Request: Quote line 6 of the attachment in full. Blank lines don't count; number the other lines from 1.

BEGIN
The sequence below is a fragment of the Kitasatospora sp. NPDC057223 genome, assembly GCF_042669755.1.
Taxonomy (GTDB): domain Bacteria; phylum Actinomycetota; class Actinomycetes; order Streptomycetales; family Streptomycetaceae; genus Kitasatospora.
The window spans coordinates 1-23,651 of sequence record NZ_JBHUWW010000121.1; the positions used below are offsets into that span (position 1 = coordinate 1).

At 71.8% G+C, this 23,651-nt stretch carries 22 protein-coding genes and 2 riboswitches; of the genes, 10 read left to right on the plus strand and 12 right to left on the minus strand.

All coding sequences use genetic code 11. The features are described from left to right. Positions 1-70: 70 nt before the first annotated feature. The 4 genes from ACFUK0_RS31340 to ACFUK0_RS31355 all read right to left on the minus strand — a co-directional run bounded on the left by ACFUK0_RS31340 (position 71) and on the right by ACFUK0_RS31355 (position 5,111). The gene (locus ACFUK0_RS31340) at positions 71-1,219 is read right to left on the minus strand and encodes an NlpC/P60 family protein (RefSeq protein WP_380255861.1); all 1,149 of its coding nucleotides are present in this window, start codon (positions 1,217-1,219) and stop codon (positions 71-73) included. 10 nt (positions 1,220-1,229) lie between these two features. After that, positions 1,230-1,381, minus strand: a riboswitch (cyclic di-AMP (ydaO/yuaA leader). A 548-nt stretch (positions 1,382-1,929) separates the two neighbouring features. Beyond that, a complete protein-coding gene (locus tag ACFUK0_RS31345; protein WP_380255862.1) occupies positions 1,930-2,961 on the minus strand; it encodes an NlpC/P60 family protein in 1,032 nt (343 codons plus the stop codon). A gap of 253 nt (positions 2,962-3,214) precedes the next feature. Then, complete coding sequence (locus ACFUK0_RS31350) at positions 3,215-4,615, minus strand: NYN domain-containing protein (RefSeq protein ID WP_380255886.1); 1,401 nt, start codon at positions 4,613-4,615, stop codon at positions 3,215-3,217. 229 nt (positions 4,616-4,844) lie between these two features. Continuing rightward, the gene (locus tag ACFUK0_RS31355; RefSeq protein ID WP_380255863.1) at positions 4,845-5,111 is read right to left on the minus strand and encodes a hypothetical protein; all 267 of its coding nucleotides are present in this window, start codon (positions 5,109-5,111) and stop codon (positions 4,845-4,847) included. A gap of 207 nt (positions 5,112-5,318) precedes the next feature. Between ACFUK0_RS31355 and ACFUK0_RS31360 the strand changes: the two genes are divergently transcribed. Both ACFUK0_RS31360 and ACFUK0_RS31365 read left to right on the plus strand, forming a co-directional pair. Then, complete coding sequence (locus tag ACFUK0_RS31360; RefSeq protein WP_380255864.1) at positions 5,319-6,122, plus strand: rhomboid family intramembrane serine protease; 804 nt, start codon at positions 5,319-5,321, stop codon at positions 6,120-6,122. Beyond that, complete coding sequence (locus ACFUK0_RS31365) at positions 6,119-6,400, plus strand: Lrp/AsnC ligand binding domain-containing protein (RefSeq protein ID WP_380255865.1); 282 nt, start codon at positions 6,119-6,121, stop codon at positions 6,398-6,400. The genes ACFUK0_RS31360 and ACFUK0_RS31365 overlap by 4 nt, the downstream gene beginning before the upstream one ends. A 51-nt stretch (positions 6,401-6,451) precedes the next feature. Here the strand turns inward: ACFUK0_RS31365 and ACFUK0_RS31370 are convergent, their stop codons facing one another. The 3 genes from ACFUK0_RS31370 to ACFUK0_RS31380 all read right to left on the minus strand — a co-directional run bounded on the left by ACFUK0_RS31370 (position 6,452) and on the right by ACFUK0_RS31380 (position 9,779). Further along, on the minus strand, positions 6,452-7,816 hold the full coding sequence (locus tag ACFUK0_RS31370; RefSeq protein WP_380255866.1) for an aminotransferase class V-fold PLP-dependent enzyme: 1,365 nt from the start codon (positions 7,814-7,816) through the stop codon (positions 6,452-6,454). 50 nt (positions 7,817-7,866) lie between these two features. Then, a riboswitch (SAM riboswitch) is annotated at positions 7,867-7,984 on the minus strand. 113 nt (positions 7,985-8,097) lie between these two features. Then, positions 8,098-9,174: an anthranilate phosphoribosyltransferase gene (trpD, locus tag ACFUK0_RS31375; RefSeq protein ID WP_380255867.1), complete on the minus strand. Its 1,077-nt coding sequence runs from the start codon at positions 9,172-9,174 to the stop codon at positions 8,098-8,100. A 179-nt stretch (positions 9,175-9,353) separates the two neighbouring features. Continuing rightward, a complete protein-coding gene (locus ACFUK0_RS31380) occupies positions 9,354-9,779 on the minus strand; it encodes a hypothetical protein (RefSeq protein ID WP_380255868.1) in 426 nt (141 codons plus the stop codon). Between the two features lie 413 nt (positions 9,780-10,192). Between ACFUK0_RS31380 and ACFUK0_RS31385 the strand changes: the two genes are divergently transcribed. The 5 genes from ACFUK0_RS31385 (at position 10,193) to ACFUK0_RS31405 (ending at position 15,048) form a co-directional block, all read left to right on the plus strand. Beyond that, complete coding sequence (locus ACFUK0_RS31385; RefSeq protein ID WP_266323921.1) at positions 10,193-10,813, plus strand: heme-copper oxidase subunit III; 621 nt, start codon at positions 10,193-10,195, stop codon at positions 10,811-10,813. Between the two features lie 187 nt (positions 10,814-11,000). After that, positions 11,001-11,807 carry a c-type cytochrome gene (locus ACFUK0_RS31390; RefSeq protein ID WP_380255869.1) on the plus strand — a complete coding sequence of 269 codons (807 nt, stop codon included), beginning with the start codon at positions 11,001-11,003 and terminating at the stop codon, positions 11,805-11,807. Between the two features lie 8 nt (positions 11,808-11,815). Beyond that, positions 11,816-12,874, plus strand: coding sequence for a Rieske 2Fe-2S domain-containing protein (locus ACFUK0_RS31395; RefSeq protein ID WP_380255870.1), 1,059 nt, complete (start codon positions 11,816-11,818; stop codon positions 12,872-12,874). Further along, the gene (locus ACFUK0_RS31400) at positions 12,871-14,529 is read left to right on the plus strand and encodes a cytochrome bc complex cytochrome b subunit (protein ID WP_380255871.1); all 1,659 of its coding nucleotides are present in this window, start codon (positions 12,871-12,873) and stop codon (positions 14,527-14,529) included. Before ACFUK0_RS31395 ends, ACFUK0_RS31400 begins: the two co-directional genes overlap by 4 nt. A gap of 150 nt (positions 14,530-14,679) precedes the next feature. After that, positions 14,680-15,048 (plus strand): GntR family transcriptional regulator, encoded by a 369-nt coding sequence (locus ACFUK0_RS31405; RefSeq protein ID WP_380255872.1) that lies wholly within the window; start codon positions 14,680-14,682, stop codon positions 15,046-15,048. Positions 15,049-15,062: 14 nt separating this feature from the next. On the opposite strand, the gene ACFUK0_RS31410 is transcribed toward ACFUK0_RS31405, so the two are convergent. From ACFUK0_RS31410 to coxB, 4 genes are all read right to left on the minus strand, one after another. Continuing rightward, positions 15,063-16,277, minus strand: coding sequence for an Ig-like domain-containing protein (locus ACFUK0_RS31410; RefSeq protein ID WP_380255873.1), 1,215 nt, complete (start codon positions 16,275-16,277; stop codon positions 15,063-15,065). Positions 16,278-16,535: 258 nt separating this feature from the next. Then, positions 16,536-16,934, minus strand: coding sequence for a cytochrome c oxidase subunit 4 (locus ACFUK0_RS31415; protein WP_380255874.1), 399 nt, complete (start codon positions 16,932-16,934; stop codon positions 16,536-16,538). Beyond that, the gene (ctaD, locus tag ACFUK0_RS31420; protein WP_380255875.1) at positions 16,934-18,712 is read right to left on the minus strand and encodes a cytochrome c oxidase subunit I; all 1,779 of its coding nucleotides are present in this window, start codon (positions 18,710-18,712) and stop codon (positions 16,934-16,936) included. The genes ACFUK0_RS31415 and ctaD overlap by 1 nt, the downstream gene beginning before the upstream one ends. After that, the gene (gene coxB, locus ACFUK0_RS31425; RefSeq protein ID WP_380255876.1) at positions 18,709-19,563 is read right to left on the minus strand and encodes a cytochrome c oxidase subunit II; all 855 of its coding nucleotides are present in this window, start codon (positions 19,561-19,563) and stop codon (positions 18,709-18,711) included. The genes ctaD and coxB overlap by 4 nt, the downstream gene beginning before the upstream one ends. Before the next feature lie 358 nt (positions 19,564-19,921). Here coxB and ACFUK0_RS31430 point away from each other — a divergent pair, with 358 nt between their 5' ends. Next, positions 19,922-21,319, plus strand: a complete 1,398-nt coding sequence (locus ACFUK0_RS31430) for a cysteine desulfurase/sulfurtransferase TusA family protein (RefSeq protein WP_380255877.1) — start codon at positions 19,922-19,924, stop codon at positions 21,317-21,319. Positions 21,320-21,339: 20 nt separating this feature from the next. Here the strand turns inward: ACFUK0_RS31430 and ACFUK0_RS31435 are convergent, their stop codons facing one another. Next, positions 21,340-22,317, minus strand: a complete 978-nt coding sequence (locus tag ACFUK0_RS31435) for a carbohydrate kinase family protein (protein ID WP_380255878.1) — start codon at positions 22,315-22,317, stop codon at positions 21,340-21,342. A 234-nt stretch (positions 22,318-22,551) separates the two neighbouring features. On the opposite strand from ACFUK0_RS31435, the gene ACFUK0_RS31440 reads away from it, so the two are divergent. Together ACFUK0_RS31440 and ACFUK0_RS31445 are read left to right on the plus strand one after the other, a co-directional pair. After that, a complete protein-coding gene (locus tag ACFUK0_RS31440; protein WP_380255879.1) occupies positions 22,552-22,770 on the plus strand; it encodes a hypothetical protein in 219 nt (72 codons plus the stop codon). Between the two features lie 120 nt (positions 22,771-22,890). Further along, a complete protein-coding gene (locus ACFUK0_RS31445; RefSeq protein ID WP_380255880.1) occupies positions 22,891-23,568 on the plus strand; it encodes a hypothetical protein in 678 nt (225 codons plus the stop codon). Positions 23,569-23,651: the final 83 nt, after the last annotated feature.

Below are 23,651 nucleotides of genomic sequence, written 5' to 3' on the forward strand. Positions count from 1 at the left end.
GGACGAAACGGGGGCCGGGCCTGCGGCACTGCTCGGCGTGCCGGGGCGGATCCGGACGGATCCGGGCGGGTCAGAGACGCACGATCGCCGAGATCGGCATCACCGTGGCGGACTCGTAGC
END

Below are 23,651 nucleotides of genomic sequence, written 5' to 3' on the forward strand. Positions count from 1 at the left end.